2.2 Amina Wadud & Naïma Gohani: A Call for Female Leaders

Both Wadud (America) and Gohani (Italy) have gone against the typical understanding of the male construct in Islam of leading the prayer claiming that it equally acceptable for a women to be Imam in mixed congregations. Interestingly, both use unions in order to sponsor their prayer cum media spectacle, highly influenced by Western liberalism. Qaradawi argues from an Islamic perspective that:

“to avoid the stirring the instincts of men that the Shari`ah dictates that only men can call for Prayer and lead people in the Prayer, and that women’s rows in Prayer be behind the men. The Prophet (peace and blessings be upon him) was reported to have said, “The women’s best rows (in Prayer) are the last ones, and the worst of theirs are the first ones, while the men’s best rows (in Prayer) are the first ones and the worst of theirs are the last ones.” (Qaradawi, March 16th, 2005)

Qaradawi shows that the rulings are not based on cultural dogma, but on religious teachings, indicated by the consensus of traditional male and female Islamic scholars (ijma). In an effort to seek equality of leadership, Wadud and Gohani through their ‘liberal’ stunts of Islam have overlooked the simple fact, that the imam is from the person leads the prayer to the end of the prayer, and not the often-connoted meaning of imam as a leader of the Muslim community. It may be the case that the leader of the community may also be its imam; however, this is not a rule as is shown in the hadeeth of the Mahdi, where Jesus allows others to lead the prayer despite leading the Muslims to peace (Sahih Muslim 225). Therefore, not only is this call to authority invalid regarding the prayer, but also against the doctrine of Islam.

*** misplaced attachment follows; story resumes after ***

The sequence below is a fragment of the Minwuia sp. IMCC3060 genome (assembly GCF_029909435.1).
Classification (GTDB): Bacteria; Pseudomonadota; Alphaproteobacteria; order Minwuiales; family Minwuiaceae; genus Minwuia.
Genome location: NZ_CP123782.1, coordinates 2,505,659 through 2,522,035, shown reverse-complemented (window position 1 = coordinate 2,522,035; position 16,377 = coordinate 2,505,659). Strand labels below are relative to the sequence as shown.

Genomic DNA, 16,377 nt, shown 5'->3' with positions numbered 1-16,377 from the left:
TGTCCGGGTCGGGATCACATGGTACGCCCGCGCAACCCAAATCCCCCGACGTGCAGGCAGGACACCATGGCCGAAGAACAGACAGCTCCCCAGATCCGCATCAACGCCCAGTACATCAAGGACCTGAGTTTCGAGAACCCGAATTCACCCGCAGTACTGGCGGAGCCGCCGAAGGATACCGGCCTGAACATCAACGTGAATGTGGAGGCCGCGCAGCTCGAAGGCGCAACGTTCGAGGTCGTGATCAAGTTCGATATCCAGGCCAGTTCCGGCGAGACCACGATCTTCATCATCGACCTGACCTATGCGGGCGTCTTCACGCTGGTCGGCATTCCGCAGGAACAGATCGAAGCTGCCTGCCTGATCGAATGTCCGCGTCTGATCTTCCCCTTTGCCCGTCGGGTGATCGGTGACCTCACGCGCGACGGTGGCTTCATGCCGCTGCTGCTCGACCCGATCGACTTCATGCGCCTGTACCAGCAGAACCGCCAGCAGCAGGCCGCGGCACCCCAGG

It can be argued however, that women are seen as subordinates to men and therefore this allows women to call for gender construct between men and women to be equal in rights. Many critics of Islamic understanding refer to verse 4:34 in the Quran, the issue of qawamah or authority in marriage. This verse does not organize an inherent superiority of men; rather it stipulates a functional relationship between women and men, which represents their ideal mutual responsibility in the social order. Some Muslim women use feminism as a tool to claim that this verse is used to subjugate women, although this may be true to a degree, Islam has already clarified this matter through many of the classical renowned scholars such as Ibn Sa’d (Haq & Ghazanfar 1972). The popular idea that Islamic law has not changed since medieval times is apocryphal. This misunderstanding perpetuates the assertion that Islam, like Christianity, should undergo a “reformation”. It is simply a transposition of the Western secular worldview on to Islam. Therefore, it is unnecessary to redevelop gender construct, using a separate label of “feminism” to pursue beyond what Islam prescribes, when Islam already provides the framework, merely requiring a re-awakening in Muslim minds.

2.3. Leila Ahmed – Her Call to Remove Women’s Abuse

Some ‘Muslim’ feminists have gone a step further and blamed Islam in totality for lending itself to being interpreted as endorsing and giving religious sanction to a deeply negative and debased conception of women. According to Ahmed, Islam permitted these intolerances:

“…by licensing polygamy, concubinage, and easy divorce for men, originally allowed under different circumstances in a different society… As a result, a number of abusive uses of women became legally and religiously sanctioned Muslim practices…” (Ahmed 1992: 87)